A new study has found that muscles “remember” how they grow.

It happens all the time. You press your ATM code without even thinking about it. You can’t remember the chords to a song, but your hands just play it anyway. You haven’t played sports since forever, but somehow, your body still remembers how it’s done. We call it muscle memory, but we don’t really know what muscle memory is.

Muscle memory is a type of motor learning, a type of procedural memory that involves consolidating a certain task (consciously or unconsciously) until you can do it almost automatically. Sometimes, muscle memory feels like the body is working without you. But it’s not just about actively doing things. Now, for the first time, a study has proven that human muscles also possess a ‘memory’ of earlier growth, and this process happens at the DNA level.

Using DNA testing techniques, British researchers studied over 850,000 sites on human DNA, finding that some genes are marked with chemical tags when muscle grows following exercise. This is called an epigenetic change — something that’s not directly affecting the DNA strands, but rather tells genes when to be active and when to be inactive. So basically, what these epigenetic changes do is tell the DNA how to act without changing the DNA itself.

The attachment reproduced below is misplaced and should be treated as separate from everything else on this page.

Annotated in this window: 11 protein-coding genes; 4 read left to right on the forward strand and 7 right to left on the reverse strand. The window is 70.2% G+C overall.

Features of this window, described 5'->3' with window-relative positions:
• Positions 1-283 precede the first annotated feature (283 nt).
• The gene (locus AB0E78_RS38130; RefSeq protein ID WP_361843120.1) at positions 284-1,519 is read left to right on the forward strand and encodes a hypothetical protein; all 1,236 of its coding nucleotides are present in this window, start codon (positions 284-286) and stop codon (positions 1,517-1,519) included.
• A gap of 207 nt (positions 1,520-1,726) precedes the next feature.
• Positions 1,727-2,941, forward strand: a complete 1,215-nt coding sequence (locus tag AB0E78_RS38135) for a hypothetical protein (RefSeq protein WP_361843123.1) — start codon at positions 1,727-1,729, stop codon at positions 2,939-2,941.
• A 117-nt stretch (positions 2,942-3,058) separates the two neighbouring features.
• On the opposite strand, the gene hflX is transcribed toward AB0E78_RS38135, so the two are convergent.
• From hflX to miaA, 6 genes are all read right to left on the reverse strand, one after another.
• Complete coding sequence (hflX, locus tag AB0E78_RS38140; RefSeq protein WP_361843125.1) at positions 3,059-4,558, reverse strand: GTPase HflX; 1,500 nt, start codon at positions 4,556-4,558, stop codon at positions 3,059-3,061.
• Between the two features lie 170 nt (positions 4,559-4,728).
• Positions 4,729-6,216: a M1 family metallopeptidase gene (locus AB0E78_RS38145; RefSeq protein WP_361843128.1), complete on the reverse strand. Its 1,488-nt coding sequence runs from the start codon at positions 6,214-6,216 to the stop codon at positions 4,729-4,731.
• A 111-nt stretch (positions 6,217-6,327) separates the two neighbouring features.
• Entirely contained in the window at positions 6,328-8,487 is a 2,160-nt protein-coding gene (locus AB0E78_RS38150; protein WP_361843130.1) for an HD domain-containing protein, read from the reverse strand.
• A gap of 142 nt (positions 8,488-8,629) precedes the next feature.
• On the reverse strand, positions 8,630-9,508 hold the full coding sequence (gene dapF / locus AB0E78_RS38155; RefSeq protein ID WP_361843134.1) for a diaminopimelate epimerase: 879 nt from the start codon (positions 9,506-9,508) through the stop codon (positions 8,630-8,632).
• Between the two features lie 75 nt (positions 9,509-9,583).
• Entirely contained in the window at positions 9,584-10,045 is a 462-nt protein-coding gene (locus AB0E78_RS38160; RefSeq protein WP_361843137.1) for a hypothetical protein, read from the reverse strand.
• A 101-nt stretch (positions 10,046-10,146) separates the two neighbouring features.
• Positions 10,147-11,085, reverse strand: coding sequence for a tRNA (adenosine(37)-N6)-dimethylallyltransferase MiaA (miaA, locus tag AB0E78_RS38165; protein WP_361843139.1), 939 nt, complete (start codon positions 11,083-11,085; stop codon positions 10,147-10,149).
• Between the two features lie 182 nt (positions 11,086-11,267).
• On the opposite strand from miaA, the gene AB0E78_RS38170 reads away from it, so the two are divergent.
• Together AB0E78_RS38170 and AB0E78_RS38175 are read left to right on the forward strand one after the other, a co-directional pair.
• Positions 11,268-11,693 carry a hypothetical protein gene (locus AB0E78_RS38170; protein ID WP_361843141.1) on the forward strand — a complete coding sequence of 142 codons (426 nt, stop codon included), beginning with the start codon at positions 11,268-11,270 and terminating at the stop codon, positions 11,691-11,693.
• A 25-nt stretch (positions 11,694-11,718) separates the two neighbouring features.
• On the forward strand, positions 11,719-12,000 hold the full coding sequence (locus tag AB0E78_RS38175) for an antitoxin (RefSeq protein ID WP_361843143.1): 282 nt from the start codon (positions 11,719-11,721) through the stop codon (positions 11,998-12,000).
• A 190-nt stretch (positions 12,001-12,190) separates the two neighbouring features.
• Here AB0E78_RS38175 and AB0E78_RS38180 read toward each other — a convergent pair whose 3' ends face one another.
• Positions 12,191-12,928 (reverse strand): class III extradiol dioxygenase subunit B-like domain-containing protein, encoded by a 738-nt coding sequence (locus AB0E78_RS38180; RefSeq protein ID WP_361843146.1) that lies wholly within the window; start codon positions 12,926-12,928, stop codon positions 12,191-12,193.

Study authors Dr. Adam Sharples and Robert Seaborne, his PhD student, explain:

“In this study, we’ve demonstrated the genes in muscle become more untagged with this epigenetic information when it grows following exercise in earlier life, importantly these genes remain untagged even when we lose muscle again, but this untagging helps ‘switch’ the gene on to a greater extent and is associated with greater muscle growth in response to exercise in later life – demonstrating an epigenetic memory of earlier life muscle growth!”

This could have significant implications for athletes, but also regular people recovering from a muscle injury. It could even help people train better, especially when they want to grow their muscles.

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For athletes, it could mean that one- or two-year bans for using muscle-growing pills are simply not long enough. Because the effects are long-term, the ban should also be long-term, researchers suggest.

“If an elite athlete takes performance-enhancing drugs to put on muscle bulk, their muscle may retain a memory of this prior muscle growth. If the athlete is caught and given a ban – it may be the case that short bans are not adequate, as they may continue to be at an advantage over their competitors because they have taken drugs earlier in life, despite not taking drugs anymore. More research using drugs to build muscle, rather than exercise used in the present study, is required to confirm this.”

Journal Reference: Robert Seaborne et al. Human Skeletal Muscle Possesses an Epigenetic Memory of Hypertrophy. doi:10.1038/s41598-018-20287-3

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